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[personal profile] gogollescent
So today I went with my mother to the town of Fiesole, which overlooks Florence from the north side and is generally a cool place to drop things off of, if you're in the mood for that. It was lovely! My favorite part of the visit was the local monastery, apparently the one-time haunt of Saint Bernardino of Siena--looking him up now, he preached against "gambling, witchcraft, sodomy, and usury," so I'm not sure how many interests we have in common, but his cell was interesting. My mom and I went in and took a picture of ourselves standing in front of the horrible plank bed and I called it a CELLfie. And she said she would lock me in there, which was very cruel.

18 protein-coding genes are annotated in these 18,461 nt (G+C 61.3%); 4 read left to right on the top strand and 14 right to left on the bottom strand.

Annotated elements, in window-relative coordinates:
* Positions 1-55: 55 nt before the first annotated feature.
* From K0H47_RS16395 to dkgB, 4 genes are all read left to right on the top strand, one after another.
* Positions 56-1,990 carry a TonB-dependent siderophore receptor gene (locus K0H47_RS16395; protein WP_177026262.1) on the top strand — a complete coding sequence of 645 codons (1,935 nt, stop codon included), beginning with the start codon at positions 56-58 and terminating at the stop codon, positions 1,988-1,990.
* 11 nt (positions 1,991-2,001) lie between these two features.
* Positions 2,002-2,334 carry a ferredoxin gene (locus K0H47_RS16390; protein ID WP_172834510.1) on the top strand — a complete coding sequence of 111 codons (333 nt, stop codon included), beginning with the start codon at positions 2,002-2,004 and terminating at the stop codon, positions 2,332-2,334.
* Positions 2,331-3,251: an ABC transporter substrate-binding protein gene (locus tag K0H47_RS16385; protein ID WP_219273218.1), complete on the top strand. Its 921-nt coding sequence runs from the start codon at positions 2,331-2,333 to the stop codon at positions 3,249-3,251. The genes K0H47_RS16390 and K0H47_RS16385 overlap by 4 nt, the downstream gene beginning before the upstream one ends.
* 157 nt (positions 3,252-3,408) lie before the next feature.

...okay, I'm severely out of practice with macroblogging, but let me try on a transition. The other thing about Fiesole is that, because it is very high up and you can see all the way down to the city, it reminded me of a favorite book I had not read in a very long time--Dr. Seuss's esteemed The 500 Hats of Bartholomew Cubbins. Which as you literati will know begins with a description of a view from a considerable summit. Not the point! The point is, after being reminded of that, I began to reflect on the mystery that is my enormous affection for Hilary Mantel's Wolf Hall, not only as a feat of revisionism and prose styling, but as an object to drag around rereading constantly. I mean, I don't exactly have high standards for that category! I will reread anything. I have made countless treks through David Clement-Davies' masterwork of Christian wolf iconography, The Sight. But still, Wolf Hall is probably the one I've come back to most of recent reads, and it's definite comfort food at this point, I just find it soothing to nestle down into its luxurious descriptions of taxes and death. And today I also realized that it is basically a retelling of The 500 Hats of Bartholomew Cubbins! Where the hats are "skillsets mastered in Italy," or "feelings of despair and a desire for vengeance against the cardinal's murderers," or "possible women for Henry to speed-date." You know?